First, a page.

The Connection Between Property Taxes and Pension Funding
A recent study from economist Evgenia Gorina, published in the journal State and Local Government Review, found a positive relationship between a local government’s reliance on property taxes as a revenue source and how well-funded their pensions are. In other words, local governments that rely heavily on property taxes as funding sources tend to have better-funded pension programs. On the other hand, local governments that rely on intergovernmental aid (usually from state and federal governments) as a revenue source have more precariously-funded pensions.
Is this true in Massachusetts?
Pioneer Institute’s MassWatch program provides citizens with transparent information on public programs, and how local governments raise and spend their money. When considering questions of pensions and taxes, the relevant databases are MassAnalysis and MassPensions. MassAnalysis features local public finance data for every municipality in Massachusetts, along with data about education, transportation, and demographics. MassPensions, as the name indicates, grades all 105 public pension systems in the Bay State based on how well-funded they are.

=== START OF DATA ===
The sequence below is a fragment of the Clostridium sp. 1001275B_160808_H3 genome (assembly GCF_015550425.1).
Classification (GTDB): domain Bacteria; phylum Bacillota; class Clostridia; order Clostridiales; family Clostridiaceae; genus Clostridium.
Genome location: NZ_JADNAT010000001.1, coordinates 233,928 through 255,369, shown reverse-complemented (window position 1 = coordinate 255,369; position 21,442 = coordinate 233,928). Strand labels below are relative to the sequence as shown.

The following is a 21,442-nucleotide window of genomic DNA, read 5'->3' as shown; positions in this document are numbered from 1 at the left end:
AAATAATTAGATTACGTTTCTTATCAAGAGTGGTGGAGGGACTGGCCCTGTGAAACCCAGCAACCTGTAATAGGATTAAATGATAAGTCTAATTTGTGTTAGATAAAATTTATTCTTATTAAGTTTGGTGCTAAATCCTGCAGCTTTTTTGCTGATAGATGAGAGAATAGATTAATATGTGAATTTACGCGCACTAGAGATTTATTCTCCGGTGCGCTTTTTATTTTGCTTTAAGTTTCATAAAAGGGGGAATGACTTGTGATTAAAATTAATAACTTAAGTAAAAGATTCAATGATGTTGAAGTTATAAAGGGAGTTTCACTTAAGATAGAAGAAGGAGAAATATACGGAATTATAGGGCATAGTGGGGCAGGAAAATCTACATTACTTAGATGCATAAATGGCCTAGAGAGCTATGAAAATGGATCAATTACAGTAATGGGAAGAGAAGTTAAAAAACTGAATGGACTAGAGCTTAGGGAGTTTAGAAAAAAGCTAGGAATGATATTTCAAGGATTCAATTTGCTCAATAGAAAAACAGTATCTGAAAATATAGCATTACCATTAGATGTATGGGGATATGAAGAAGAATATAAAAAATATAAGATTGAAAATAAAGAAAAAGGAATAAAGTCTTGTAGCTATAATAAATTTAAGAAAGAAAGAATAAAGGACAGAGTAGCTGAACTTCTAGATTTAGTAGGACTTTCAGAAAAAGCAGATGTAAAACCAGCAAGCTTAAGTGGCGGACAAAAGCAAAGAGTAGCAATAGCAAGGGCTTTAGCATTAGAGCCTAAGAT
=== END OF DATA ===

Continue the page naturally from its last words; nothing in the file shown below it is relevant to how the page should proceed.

To see how Massachusetts cities compare to the recent study’s findings, I decided to sample the 15 largest municipalities by population in Massachusetts. Using MassAnalysis, one can find what percentage of a city’s revenue comes from local taxes. It’s worth noting that “local taxes” in MassAnalysis does not include revenue from service charges, fines and forfeitures, or licensing fees, so it is a decent proxy for just property taxes. And using MassPensions, one can find what share of a municipality’s pension is currently funded.
Sources: MassAnalysis, MassPensions. Share of Revenue uses 2017 data from MassAnalysis. Pension funding ratios from MassPension’s 2016 data or 2015 data if 2016 data is unavailable.
Based on these data points, there is a positive correlation in Massachusetts between pension program funding and reliance on local taxes. That mimics the findings of the State and Local Government Review paper.